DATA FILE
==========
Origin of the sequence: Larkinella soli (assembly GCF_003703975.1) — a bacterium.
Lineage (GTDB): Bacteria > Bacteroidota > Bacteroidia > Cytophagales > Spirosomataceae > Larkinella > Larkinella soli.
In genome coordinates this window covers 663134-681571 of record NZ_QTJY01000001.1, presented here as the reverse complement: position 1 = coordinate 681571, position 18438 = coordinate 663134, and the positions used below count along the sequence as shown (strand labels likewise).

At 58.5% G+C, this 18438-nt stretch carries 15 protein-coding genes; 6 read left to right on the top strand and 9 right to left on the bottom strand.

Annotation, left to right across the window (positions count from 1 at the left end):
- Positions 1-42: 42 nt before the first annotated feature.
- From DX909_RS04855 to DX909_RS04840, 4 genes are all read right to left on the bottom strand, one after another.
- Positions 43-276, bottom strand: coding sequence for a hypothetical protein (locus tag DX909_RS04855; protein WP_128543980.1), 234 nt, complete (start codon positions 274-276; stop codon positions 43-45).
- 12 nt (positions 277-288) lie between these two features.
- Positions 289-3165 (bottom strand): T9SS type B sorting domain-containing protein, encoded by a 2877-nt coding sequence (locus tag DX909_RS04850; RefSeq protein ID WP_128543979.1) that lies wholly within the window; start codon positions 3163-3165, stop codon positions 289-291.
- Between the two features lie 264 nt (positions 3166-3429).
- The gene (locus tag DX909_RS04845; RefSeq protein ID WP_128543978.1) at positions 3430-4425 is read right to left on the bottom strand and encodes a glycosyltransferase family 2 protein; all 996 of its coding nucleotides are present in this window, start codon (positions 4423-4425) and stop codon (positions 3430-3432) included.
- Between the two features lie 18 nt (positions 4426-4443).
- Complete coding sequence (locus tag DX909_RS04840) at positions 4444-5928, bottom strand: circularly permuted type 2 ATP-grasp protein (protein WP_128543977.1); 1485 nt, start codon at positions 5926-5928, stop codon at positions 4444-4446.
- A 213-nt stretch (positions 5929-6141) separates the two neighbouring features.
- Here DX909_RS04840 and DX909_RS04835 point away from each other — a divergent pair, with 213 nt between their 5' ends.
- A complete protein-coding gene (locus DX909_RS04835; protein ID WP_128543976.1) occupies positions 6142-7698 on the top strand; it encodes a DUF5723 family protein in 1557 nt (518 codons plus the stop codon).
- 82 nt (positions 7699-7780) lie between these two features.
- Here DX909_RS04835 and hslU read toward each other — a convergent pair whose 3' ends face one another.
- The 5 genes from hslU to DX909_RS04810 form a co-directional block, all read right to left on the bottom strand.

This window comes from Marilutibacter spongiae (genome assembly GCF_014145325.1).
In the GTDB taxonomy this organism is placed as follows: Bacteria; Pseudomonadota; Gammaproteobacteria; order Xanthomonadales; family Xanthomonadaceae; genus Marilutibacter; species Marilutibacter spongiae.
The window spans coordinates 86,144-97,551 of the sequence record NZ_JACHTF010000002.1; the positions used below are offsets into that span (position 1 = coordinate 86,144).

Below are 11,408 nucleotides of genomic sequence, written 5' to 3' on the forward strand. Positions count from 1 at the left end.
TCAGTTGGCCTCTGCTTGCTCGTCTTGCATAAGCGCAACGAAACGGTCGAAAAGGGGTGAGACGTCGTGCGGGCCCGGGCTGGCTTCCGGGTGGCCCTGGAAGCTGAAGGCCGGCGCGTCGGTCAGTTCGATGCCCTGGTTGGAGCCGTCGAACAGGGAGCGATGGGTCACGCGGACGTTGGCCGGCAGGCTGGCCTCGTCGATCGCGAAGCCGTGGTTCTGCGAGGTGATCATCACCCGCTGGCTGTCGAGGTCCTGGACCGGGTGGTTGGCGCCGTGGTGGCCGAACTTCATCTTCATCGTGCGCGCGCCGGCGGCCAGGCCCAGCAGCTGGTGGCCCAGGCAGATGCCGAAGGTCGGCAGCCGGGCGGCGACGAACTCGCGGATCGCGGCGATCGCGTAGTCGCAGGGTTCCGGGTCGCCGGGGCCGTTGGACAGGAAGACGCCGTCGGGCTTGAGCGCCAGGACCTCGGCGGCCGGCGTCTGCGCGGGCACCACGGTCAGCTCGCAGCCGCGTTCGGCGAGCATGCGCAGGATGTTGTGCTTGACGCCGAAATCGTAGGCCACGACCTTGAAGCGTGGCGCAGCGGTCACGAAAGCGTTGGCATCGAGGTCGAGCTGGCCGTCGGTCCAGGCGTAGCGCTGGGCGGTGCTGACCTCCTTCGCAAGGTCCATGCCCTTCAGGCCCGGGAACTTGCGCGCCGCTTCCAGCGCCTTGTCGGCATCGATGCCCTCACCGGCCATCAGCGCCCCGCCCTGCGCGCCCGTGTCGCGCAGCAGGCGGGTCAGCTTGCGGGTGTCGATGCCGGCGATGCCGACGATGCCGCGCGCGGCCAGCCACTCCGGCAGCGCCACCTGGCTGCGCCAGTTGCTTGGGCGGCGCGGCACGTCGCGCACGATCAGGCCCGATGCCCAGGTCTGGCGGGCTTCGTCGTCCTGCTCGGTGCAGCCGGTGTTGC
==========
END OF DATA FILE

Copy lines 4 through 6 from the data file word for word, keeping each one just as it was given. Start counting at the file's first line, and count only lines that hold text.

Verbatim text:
At 58.5% G+C, this 18438-nt stretch carries 15 protein-coding genes; 6 read left to right on the top strand and 9 right to left on the bottom strand.

Annotation, left to right across the window (positions count from 1 at the left end):
- Positions 1-42: 42 nt before the first annotated feature.